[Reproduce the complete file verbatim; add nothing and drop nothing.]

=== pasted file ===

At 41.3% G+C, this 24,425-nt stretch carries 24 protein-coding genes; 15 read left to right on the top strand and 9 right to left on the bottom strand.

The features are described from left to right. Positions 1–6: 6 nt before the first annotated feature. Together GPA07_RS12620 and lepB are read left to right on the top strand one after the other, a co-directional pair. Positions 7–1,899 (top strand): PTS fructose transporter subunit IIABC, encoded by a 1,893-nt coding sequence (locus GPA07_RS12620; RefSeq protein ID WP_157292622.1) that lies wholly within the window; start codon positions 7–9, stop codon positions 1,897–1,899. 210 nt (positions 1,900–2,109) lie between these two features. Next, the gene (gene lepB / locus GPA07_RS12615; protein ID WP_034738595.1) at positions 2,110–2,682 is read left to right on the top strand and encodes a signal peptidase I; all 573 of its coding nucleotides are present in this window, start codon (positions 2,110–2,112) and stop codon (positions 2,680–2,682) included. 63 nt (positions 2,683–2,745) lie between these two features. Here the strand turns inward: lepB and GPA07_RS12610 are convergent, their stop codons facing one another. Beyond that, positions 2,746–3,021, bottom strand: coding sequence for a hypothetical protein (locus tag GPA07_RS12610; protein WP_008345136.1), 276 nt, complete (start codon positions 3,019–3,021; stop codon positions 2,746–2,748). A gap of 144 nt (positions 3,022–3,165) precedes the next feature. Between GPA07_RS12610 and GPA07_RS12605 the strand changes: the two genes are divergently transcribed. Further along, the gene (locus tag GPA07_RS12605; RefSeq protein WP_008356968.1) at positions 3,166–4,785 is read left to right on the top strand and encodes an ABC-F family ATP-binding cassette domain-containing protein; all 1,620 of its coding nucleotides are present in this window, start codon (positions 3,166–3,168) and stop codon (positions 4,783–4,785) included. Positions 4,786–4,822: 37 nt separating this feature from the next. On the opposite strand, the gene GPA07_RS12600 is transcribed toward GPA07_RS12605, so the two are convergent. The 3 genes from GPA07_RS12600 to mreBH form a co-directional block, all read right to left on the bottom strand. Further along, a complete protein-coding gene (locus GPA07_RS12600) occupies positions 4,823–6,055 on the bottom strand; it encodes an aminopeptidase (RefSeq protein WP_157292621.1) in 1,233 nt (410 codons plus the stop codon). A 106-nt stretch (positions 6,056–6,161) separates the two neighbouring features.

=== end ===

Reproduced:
At 41.3% G+C, this 24,425-nt stretch carries 24 protein-coding genes; 15 read left to right on the top strand and 9 right to left on the bottom strand.

The features are described from left to right. Positions 1–6: 6 nt before the first annotated feature. Together GPA07_RS12620 and lepB are read left to right on the top strand one after the other, a co-directional pair. Positions 7–1,899 (top strand): PTS fructose transporter subunit IIABC, encoded by a 1,893-nt coding sequence (locus GPA07_RS12620; RefSeq protein ID WP_157292622.1) that lies wholly within the window; start codon positions 7–9, stop codon positions 1,897–1,899. 210 nt (positions 1,900–2,109) lie between these two features. Next, the gene (gene lepB / locus GPA07_RS12615; protein ID WP_034738595.1) at positions 2,110–2,682 is read left to right on the top strand and encodes a signal peptidase I; all 573 of its coding nucleotides are present in this window, start codon (positions 2,110–2,112) and stop codon (positions 2,680–2,682) included. 63 nt (positions 2,683–2,745) lie between these two features. Here the strand turns inward: lepB and GPA07_RS12610 are convergent, their stop codons facing one another. Beyond that, positions 2,746–3,021, bottom strand: coding sequence for a hypothetical protein (locus tag GPA07_RS12610; protein WP_008345136.1), 276 nt, complete (start codon positions 3,019–3,021; stop codon positions 2,746–2,748). A gap of 144 nt (positions 3,022–3,165) precedes the next feature. Between GPA07_RS12610 and GPA07_RS12605 the strand changes: the two genes are divergently transcribed. Further along, the gene (locus tag GPA07_RS12605; RefSeq protein WP_008356968.1) at positions 3,166–4,785 is read left to right on the top strand and encodes an ABC-F family ATP-binding cassette domain-containing protein; all 1,620 of its coding nucleotides are present in this window, start codon (positions 3,166–3,168) and stop codon (positions 4,783–4,785) included. Positions 4,786–4,822: 37 nt separating this feature from the next. On the opposite strand, the gene GPA07_RS12600 is transcribed toward GPA07_RS12605, so the two are convergent. The 3 genes from GPA07_RS12600 to mreBH form a co-directional block, all read right to left on the bottom strand. Further along, a complete protein-coding gene (locus GPA07_RS12600) occupies positions 4,823–6,055 on the bottom strand; it encodes an aminopeptidase (RefSeq protein WP_157292621.1) in 1,233 nt (410 codons plus the stop codon). A 106-nt stretch (positions 6,056–6,161) separates the two neighbouring features.